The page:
When I get stuck in a story (generally non-fiction for the last decade or so) I often stop working on the story and write a letter to my mother about why the story is interesting and where it's going.
I often trick myself into actually figuring out why the story is interesting and where it is going, which not only helps the letter, but lets me finish the story on deadline.
The writing-a-letter bit is my take on a classic journalism trick, where you just think about explaining it to your mother or some other non-expert citizen, specifically to help figure out how to start a story with a classic news lede that has all the most important bits in it up front. (If my mom is an expert in the subject matter at hand, I have to think of someone else to write to.)
I was reading something recently about some famous novelist who got stuck halfway through what would later become a very famous novel. He got confused about why the protagonist was doing something-or-other so he had the protagonist "write about it in his journal," and the journal ended up being the middle third of the novel. Everything flowed smoothly once the protagonist had a chance to get his take on the matter down on paper. (Maybe one of your other correspondents remembers this story anecdote than I do and can remind me who the author is or what the work was.)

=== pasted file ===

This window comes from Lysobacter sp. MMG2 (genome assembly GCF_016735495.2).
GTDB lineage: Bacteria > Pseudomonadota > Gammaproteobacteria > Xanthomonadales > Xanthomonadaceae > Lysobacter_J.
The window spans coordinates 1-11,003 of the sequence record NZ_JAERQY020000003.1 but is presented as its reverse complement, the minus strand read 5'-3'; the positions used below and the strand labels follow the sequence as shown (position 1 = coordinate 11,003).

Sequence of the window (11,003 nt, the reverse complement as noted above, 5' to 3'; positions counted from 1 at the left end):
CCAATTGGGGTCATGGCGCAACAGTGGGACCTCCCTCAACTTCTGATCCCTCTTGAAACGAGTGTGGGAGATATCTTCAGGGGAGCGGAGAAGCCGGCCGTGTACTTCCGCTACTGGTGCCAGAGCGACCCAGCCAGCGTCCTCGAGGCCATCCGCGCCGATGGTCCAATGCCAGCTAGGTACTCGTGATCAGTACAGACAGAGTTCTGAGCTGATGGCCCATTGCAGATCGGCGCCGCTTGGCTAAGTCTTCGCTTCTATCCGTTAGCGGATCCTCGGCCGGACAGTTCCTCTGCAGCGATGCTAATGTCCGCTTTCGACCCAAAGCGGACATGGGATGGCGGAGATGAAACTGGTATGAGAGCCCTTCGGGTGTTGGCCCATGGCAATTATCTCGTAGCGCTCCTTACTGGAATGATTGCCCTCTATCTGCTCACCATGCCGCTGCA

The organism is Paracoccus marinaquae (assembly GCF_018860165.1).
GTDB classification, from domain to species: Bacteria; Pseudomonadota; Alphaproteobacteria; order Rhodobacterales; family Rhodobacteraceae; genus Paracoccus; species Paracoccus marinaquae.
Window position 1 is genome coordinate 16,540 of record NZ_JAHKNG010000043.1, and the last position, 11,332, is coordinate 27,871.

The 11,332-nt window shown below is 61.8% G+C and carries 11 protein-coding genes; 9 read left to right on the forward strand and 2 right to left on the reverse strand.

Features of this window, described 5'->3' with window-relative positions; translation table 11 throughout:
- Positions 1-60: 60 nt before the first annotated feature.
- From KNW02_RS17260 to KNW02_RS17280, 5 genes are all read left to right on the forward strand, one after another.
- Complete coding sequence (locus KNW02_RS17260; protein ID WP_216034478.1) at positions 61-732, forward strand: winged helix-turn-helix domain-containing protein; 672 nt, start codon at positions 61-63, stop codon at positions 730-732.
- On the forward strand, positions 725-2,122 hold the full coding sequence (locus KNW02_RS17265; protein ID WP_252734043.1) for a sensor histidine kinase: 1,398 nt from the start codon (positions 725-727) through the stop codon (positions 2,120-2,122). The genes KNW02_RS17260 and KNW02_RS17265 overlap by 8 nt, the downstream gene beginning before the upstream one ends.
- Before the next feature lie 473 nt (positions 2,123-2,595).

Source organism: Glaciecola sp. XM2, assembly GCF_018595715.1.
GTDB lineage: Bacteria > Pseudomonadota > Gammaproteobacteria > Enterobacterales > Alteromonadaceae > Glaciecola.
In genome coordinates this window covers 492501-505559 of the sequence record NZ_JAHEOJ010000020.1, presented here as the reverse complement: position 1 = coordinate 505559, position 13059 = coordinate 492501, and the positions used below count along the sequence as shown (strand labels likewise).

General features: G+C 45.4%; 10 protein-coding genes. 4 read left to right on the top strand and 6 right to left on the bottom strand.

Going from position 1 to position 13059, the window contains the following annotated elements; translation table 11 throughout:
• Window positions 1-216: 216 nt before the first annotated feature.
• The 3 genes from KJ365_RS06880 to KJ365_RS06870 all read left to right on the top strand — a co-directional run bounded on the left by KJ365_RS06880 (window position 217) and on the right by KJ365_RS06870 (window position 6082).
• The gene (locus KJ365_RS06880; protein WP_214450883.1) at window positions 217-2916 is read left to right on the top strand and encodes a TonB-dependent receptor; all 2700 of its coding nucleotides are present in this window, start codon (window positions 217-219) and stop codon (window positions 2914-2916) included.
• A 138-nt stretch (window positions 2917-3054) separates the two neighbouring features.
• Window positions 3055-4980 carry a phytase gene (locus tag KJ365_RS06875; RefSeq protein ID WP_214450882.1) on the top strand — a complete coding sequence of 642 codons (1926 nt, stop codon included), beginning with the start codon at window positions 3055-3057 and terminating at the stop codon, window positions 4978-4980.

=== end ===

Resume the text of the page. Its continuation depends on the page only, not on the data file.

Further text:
If something like that would be too meta to include in Resilience, you could just do the exercise to get things moving and then publish the journal once the novel becomes a hit.
By the way, I am a firm believer that doodles and charts and lists and other puzzle-like "distractions" are all very important tools in any writer's utility belt.